A proposal in Michigan’s legislature (SB 78) would needlessly undercut longstanding and important protections that are helping restore Michigan’s natural resources and safeguard the genetic diversity of plants and animals managed on state lands.
MEC opposes this ill-advised legislation, and has provided the following testimony to the Senate Natural Resources Committee.
We’ve asked supporters to call or email the bill’s sponsors and let them know you support managing state lands for biodiversity. Please consider joining the effort!
Sponsor, Senator Tom Casperson: Call: 517-373-7840, Email: SenTCasperson@senate.michigan.gov:
Other bill sponsors:
Patrick Colbeck: 517-373-7350, SenPColbeck@senate.michigan.gov
Arlan Meekhof: 517-373-6920, SenAMeekhof@senate.michigan.gov
David Robertson: 517-373-1636, SenDRobertson@senate.michigan.gov
Michael Green: 517-373-1777, SenMGreen@senate.michigan.gov
Darwin Booher: 517-373-1725, SenDBooher@senate.michigan.gov
Howard Walker: 517-373-2413 SenHWalker@senate.michigan.gov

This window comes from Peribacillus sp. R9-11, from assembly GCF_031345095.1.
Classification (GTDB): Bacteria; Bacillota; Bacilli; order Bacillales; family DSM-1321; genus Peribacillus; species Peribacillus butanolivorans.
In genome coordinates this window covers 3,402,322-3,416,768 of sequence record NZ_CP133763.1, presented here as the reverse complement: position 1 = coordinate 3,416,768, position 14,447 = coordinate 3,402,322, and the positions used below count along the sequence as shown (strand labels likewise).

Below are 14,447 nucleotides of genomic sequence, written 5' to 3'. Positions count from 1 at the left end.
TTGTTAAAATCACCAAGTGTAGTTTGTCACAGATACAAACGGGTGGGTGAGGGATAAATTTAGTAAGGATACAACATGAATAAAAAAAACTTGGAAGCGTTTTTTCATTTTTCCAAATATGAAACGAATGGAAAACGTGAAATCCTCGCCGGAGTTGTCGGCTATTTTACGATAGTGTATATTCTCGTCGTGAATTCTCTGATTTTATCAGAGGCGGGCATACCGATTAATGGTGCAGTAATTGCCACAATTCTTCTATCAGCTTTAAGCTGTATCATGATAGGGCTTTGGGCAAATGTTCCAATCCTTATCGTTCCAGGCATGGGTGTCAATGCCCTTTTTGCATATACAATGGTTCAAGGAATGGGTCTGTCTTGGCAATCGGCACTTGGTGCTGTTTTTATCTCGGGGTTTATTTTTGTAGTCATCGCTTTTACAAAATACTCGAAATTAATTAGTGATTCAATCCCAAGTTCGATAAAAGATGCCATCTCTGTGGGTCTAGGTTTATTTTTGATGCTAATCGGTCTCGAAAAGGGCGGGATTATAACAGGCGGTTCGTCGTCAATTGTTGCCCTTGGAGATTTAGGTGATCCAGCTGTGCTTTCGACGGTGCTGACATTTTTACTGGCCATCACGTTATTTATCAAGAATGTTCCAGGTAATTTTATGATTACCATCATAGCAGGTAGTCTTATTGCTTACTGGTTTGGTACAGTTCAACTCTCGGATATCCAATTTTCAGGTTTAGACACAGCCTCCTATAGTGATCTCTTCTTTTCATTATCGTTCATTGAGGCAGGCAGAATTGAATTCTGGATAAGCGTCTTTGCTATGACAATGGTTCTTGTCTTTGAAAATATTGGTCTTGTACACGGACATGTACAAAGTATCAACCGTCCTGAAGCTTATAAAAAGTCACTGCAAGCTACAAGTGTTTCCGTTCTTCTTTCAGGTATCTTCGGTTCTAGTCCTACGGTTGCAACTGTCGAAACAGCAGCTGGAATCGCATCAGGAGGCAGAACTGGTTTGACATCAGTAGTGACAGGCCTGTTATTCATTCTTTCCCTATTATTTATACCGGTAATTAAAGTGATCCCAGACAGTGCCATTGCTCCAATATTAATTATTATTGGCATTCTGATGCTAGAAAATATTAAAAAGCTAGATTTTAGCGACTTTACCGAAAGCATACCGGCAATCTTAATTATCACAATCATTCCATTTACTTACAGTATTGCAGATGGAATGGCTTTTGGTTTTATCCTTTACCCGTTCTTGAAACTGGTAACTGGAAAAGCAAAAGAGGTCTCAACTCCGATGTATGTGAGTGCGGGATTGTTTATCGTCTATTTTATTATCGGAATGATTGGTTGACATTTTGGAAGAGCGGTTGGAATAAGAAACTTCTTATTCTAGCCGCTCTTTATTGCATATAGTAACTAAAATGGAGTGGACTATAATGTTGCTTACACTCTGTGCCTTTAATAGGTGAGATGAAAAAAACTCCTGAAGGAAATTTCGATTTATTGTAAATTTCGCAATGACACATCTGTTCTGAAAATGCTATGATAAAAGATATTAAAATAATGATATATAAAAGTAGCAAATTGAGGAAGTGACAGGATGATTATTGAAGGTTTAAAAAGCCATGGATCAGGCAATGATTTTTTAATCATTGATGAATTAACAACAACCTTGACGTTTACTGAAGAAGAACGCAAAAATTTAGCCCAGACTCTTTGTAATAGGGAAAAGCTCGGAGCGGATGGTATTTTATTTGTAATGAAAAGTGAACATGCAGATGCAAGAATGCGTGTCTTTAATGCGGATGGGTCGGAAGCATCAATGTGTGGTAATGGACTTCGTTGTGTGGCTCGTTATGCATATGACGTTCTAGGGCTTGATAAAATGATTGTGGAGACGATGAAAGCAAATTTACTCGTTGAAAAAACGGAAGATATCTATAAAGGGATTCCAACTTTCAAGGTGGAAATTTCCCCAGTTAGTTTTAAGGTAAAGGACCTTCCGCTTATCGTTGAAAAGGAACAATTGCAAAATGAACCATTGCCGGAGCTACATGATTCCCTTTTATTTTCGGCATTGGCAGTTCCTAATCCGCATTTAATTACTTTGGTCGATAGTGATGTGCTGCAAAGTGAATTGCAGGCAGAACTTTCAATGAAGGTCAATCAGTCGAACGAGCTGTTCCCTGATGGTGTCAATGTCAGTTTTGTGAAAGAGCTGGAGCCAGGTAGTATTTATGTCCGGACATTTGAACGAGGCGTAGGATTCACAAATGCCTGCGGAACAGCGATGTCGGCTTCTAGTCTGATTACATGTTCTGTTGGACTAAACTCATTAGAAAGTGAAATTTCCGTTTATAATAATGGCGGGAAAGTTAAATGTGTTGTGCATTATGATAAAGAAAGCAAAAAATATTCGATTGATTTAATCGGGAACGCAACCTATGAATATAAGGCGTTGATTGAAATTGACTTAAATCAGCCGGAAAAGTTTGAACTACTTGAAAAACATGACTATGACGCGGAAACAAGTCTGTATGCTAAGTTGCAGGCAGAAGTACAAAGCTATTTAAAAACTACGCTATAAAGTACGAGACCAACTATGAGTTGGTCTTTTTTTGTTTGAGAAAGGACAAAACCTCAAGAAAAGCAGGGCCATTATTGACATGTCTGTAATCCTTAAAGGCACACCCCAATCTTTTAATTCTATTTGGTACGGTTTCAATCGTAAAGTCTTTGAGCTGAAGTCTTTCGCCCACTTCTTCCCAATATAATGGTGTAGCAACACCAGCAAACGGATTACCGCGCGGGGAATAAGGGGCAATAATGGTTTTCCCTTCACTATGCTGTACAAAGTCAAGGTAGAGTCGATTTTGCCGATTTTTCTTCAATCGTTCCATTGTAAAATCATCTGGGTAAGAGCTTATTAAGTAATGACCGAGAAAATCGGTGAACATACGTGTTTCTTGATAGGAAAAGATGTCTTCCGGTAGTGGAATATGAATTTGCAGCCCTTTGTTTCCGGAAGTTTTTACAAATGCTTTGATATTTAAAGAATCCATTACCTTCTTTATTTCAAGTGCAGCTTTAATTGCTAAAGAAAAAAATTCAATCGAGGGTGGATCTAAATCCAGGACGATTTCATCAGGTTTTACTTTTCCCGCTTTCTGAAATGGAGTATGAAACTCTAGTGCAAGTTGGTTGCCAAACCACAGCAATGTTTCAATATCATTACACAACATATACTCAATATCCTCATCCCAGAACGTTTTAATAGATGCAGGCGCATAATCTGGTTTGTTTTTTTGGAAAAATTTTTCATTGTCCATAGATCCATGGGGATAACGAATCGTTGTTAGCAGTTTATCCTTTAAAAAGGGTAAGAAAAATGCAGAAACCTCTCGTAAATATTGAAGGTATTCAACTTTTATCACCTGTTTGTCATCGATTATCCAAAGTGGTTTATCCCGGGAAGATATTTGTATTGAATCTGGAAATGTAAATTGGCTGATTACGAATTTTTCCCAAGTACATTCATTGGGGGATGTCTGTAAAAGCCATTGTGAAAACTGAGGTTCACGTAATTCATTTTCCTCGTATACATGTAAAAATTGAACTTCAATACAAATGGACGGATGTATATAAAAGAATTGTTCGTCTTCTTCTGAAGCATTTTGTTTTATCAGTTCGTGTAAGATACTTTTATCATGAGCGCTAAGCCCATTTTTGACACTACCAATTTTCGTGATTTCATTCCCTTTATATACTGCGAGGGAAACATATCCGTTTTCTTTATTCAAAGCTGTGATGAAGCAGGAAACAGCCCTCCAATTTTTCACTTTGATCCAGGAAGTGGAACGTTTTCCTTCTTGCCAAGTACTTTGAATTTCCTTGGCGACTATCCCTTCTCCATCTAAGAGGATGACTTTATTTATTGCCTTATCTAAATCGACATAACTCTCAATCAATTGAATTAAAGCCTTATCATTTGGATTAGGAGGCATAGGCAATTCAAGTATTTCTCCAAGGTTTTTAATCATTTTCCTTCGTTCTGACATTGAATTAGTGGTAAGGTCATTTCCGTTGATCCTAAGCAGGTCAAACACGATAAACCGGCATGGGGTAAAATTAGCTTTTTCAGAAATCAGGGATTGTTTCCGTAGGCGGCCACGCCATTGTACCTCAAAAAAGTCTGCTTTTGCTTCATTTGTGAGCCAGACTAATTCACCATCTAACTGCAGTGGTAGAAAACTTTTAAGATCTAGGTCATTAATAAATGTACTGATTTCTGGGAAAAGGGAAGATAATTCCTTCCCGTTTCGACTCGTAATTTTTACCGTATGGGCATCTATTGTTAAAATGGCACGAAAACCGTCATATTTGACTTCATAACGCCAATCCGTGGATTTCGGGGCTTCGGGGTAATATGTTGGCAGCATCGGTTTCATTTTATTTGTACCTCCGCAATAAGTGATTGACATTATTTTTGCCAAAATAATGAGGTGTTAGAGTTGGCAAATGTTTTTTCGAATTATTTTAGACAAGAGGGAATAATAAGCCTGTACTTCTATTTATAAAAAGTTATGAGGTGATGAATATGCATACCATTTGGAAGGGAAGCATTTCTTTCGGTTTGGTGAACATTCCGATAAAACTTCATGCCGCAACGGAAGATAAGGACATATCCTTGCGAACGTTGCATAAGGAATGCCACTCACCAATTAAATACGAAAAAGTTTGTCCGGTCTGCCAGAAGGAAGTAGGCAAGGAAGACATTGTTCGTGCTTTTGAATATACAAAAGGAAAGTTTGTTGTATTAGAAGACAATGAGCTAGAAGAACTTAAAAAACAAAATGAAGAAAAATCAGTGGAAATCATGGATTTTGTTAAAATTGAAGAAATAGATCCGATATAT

Comments on Senate Bill 78 – Michigan Environmental Council Opposes
What Is Senate Bill 78?
SB 78 would amend the Natural Resources and Environmental Protection Act (Act 451 of 1994). Specifically, the bill would amend PART 355 (Biological Diversity Conservation) and Part 525 (Sustainable Forestry on State Forestlands) to do the following:
- Revise the definition of “conservation” with regard to biological diversity, removing key provisions regarding restoration, distribution and the “continued existence” of native species and communities.
- Prohibit the Department of Natural Resources (DNR) and the Natural Resources Commission from promulgating or enforcing a rule or an order that designates or classifies an area of land specifically for the purpose of achieving or maintaining biological diversity, and provide that no other state agency would be required to do so either.
- Delete the conservation of biological diversity from the DNR’s duties regarding forest management, and require the Department to balance its management activities with economic values.
- Eliminate a requirement that the DNR manage forests in a manner that promotes restoration.
- Delete a legislative finding that most losses of biological diversity are the result of human activity.
The bill also would repeal several sections pertaining to the Joint Legislative Working Committee on Biological Diversity (which was dissolved on December 30, 1995).
The ill-advised Pure Michigan Right to Work advertisement is the latest in a string of questionable decisions that suggest the state and in particular, the Michigan Economic Development Corporation (MEDC) don’t understand the value of the brand they inherited.